Princeton University Press, Octavo, paperback, colour photographs and illustrations, black and white photographs and illustrations, line drawings.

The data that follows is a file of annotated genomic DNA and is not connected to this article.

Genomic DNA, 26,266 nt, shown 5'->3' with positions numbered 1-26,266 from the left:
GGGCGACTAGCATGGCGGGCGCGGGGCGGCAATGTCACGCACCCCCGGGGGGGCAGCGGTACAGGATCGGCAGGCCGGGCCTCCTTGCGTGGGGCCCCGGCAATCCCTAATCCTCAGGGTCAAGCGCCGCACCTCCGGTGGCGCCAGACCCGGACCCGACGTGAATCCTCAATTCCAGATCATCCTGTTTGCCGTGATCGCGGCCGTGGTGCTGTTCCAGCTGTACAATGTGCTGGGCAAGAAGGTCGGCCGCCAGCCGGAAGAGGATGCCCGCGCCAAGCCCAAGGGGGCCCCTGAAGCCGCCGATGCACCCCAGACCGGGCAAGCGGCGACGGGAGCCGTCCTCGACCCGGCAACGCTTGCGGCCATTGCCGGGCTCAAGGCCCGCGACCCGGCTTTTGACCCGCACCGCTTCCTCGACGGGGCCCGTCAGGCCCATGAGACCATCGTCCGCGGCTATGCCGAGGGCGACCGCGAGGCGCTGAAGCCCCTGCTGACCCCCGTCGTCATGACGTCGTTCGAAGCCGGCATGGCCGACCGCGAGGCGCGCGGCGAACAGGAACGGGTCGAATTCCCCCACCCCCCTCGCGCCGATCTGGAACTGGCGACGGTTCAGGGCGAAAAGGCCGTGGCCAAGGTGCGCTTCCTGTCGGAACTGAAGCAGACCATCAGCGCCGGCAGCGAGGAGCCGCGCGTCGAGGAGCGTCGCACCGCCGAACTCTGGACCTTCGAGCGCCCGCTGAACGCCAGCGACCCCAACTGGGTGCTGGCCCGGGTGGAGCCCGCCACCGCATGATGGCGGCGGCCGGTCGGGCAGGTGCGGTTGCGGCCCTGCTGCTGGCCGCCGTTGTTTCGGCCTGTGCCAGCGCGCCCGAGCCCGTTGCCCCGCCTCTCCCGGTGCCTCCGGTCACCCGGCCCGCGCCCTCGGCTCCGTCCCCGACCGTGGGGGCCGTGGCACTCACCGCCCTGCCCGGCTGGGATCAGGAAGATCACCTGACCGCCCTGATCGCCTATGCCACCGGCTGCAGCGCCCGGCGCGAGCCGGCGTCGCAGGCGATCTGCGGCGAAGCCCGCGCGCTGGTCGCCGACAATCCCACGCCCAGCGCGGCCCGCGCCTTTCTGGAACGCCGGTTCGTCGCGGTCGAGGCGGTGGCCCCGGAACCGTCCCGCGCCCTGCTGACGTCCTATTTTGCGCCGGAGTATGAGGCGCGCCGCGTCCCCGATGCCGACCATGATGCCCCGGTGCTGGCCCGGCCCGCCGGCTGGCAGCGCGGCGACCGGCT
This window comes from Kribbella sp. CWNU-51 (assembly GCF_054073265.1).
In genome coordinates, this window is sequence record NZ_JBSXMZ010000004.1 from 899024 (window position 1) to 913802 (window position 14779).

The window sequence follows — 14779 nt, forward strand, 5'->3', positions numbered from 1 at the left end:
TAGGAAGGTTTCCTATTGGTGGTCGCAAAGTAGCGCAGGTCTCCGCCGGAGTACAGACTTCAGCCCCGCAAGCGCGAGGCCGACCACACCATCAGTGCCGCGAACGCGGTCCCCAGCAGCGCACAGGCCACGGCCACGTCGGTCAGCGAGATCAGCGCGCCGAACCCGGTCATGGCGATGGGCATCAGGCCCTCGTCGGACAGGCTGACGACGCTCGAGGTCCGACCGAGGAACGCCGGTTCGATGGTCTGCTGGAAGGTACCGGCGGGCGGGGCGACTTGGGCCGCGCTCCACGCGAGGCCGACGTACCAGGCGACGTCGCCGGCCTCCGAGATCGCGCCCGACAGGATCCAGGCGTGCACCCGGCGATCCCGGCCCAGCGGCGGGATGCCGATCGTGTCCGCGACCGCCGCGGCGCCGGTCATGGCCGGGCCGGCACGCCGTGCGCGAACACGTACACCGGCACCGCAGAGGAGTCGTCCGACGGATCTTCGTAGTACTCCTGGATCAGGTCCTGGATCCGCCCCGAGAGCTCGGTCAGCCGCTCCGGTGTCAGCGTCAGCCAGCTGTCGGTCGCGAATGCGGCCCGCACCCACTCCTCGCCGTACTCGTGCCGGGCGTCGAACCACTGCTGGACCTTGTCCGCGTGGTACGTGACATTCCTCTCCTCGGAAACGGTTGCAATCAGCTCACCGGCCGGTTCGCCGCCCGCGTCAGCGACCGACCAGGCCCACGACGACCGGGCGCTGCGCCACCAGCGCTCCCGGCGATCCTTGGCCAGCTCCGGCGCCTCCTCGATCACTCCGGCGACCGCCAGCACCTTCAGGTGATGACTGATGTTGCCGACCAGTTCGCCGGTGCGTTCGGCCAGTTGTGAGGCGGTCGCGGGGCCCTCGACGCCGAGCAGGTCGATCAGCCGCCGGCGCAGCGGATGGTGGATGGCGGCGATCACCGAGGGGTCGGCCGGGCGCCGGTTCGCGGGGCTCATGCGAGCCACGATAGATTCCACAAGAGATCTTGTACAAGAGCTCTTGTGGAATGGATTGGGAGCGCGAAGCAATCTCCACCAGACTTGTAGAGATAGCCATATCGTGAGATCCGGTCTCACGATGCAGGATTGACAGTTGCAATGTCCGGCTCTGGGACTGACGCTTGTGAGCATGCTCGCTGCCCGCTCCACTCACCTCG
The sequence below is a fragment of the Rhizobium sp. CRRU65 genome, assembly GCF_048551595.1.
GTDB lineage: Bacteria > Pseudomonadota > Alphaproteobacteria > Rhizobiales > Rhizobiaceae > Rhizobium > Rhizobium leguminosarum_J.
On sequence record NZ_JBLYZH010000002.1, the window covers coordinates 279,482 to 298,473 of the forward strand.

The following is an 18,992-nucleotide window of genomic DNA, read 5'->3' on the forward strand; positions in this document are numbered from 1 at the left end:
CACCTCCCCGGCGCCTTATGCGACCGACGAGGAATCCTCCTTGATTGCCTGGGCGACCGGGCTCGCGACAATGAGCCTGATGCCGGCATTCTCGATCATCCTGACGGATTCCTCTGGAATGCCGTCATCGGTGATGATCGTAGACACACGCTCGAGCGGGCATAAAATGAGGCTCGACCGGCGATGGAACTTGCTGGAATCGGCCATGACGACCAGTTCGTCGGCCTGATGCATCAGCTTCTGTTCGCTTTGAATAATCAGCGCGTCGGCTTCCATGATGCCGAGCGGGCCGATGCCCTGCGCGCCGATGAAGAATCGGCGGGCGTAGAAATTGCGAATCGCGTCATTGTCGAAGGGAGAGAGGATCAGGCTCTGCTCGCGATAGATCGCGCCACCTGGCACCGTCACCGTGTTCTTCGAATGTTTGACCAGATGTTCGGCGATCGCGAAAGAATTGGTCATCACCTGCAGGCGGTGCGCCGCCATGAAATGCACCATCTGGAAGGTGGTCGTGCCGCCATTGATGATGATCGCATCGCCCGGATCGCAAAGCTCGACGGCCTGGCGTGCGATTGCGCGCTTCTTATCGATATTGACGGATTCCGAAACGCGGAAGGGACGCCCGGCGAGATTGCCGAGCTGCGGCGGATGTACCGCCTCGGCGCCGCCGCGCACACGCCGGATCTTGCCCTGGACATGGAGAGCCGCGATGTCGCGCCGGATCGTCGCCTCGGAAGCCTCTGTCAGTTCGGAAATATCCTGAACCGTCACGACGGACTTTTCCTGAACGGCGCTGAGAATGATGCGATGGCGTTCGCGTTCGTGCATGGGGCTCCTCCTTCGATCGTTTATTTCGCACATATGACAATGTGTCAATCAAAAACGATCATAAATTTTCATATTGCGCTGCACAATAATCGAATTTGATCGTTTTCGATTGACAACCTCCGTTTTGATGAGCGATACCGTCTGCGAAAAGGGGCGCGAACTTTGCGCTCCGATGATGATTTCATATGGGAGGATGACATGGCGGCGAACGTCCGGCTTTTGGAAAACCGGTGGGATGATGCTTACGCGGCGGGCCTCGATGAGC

1 x copy only available and then OUT OF PRINT. What draws us to the beauty of a peacock, the flight of an eagle, or the song of a nightingale? Why are birds so significant in our lives and our sense of the world? And what do our ways of thinking about and experiencing birds tell us about ourselves? This is a unique meditation on the variety of human responses to birds, from antiquity to today, and from casual observers to those who travel the globe, risking life and limb to see new species. Drawing extensively on literature, history, philosophy, and science, Mynott puts his own experiences as a birdwatcher in a rich cultural context. His sources range from the familiar Thoreau and Audubon to Puccini and Monty Python. Just as unusual are the extensive illustrations, which explore our perceptions and representations of birds through images such as national emblems, women’s hats, professional sports logos, and a Christmas biscuit tin, as well as classics of bird art. Each chapter takes up a new theme – from rarity, beauty, and sound to conservation, naming, and symbolism. Conversational, playful, and witty, this book gently leads us to reflect on large questions about our relation to birds and the natural world. It encourages birders to see their pursuits in a broader human context – and it shows nonbirders what they may be missing.